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Finally: a real hands-free Bluetooth device, well almost

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July 25, 2010

As many mobile users probably know by now, hands-free Bluetooth units that are really 100 percent hands free are not always the case.

I remember a few years ago when my Jabra Bluetooth unit always worked 100 percent and was totally hands free with my Motorola cell phone. It was hard to setup, but once it was, the Jabra would answer a call on its first ring and hang up after without me touching anything. I loved it!

Later when I switched my Motorola phone to a Samsung, I discovered that I had to press a button on the Jabra to take a call. Then it would still hangup after the call. But still, why do they call it hands-free if you need to press a button I asked myself?

Now remember that Bluetooth technology was invented and still is licensed by Motorola. They own all the rights to it, even though IBM had a minority participation in the development of Bluetooth, hence the color 'Blue' in Bluetooth. For those that don't know, IBM is often times referred to as 'Big Blue' on Wall Street.

Anyway, there are still many so-called hands-free Bluetooth units out there that sill involve pressing a button or turning a dial or something to navigate menus and trigger the device. And that's hands free??

However, with the launch of the BlueAnt S-4, a stand-alone Bluetooth car kit, BlueAnt finally makes good on the promise of keeping a driver's hands at two 100 percent of the time.

The S-4 is about as easy to use as car kits get. You simply charge it, pair it, clip it to the attached magnetic visor clip and away you go. There's almost no need for the user to touch the device at all once it's been set up, like my Motorola and Jabra combo.

Overall, talking to the S-4 feels a little more humorous and a lot less frustrating. Of course frustration is also eased by tremendous advances in speech recognition over the past couple of years.

The S-4 Bluetooth device employs a trigger phrase, "Blue Ant Speak to Me," which when spoken makes it known that you want to interact with either the S-4 or the in-built commands on your smartphone.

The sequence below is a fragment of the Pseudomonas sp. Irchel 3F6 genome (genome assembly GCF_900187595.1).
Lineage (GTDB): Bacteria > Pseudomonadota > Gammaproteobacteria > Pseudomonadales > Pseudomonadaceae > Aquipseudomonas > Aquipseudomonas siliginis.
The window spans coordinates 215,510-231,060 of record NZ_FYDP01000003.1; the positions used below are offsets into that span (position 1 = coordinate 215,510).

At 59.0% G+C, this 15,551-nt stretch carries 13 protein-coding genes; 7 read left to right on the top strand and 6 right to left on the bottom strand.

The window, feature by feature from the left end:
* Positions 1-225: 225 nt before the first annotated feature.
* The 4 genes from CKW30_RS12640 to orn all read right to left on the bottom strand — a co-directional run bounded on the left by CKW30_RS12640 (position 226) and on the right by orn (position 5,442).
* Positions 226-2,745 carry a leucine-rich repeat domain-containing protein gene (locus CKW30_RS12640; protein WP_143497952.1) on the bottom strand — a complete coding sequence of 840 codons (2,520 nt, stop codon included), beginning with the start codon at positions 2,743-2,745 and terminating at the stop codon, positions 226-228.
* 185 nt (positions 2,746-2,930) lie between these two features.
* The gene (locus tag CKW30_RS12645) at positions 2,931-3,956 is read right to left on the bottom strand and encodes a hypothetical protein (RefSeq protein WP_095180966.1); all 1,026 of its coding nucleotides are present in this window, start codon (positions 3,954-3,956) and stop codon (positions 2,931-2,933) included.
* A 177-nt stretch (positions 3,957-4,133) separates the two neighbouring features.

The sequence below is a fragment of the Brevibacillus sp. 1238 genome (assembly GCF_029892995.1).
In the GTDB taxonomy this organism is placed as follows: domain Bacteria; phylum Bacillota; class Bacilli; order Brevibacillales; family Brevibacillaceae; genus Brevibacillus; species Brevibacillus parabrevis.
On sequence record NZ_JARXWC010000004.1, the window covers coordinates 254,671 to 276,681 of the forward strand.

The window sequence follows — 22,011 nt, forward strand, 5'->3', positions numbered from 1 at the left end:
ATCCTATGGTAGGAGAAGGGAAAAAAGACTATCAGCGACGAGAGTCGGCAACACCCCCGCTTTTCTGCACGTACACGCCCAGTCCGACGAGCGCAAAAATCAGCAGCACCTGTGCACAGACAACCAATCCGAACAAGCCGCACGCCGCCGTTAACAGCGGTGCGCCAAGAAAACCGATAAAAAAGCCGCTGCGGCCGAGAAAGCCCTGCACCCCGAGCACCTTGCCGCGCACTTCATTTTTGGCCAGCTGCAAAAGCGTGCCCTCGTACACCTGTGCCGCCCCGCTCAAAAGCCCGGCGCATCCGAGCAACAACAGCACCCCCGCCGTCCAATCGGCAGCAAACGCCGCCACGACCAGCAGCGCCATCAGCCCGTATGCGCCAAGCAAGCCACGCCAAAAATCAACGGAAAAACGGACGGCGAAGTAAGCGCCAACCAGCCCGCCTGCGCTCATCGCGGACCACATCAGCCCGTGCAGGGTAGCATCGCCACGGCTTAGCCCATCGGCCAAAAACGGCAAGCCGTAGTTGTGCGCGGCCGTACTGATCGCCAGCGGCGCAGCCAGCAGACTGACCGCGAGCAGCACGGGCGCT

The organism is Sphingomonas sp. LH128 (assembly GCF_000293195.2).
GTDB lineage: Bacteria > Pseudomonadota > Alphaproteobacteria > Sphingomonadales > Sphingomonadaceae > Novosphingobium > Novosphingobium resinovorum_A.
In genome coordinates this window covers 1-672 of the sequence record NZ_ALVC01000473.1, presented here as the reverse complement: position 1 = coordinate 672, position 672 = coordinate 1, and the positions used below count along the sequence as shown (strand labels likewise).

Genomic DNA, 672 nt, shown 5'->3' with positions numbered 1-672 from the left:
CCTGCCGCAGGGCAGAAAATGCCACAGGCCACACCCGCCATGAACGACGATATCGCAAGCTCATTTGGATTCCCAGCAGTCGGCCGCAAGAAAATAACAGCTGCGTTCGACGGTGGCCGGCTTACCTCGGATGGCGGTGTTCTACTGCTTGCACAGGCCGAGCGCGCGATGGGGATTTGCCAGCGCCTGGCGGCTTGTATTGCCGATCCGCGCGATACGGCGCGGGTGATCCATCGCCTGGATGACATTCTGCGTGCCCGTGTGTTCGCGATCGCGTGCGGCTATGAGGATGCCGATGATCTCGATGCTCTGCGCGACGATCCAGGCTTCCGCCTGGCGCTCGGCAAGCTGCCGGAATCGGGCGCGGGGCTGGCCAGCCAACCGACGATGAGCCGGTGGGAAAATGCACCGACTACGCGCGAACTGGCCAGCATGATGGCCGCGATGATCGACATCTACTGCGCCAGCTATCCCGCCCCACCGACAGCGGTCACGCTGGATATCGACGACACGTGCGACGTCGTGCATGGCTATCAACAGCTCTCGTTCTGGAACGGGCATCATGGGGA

Some users like trying to trigger the S-4 by using the trigger phrase, but the S-4's built-in sensitivity controls were able to filter out the noise if needed.

Somehow, the S4 manages to keep it simple, with just a couple of learned commands here and there, while allowing the user a breadth of options via spoken menus, which provide access to everything from volume control to checking the device's battery level, all the time with both hands free, of course.

After using many other hands-free units, the S-4 takes some getting used to, as total voice control really is quite different than initiating a call with the press of a button. The trigger phrase works well and allows users to make outgoing calls and answer incoming calls using just their voice and will also read out the caller's name or number when the phone rings.

Another extra provided with the S-4 is the device's favorites option, which allows real-time access to various types of information provided by Bing 411. Once you've activated the favorites menu, you can say things like information, movies, navigation, news, sports, stock quotes, traffic and weather. Real cool.

As you might expect, the service isn't perfect, however.

Is anything is anymore?

Performance usage depends on your location and wireless carrier, but it's yet another step towards giving drivers more information in a way that doesn't involve tapping a smartphone screen while driving at sixty miles an hour.

Also, things get worse when using Apple products with anything provided by a third-party. We tested the S-4 using an iPhone 4, in conjunction with an FM transmitter/charger that puts an iPhone's audio through the car stereo.

Unfortunately, the device supports A2-DP audio streaming, which in some cases, is a good thing but in this one, not so much, since the unit was very erratic and totally unpredictable after about 90 minutes of intensive testing in real-life conditions.

What's really unfortunate is that A2DP interferes with how we listen to music or audiobooks while driving.

Once you're connected to the S-4, there's no going back, at least not as far as I could tell, which means that all your audio comes through the S4 until you touch the home button on the device, which kind of returns us to the non-hands-free experience. Clumsy a bit, to say the least...

We're not sure if the same thing would happen with BlackBerry or Android devices, however. While listening to audiobooks through the S4ís tiny speaker wasnít bad, music sounds a whole lot better coming through any car's speakers.

Overall, the S4's support of multipoint technology allows users to pair more than one phone with the device, as well as designate a primary phone for the unit.

When you have two phones connected to the S-4 at the same time, you can always answer an incoming call on either phone, but if you initiate a call through the S-4, then the call takes place on the primary phone or the one that connected to the S4 first, which makes sense when you think about it.

So the S4 isn't bad. It ain't perfect but it does a pretty good job, nevertheless.

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Source: HCM.

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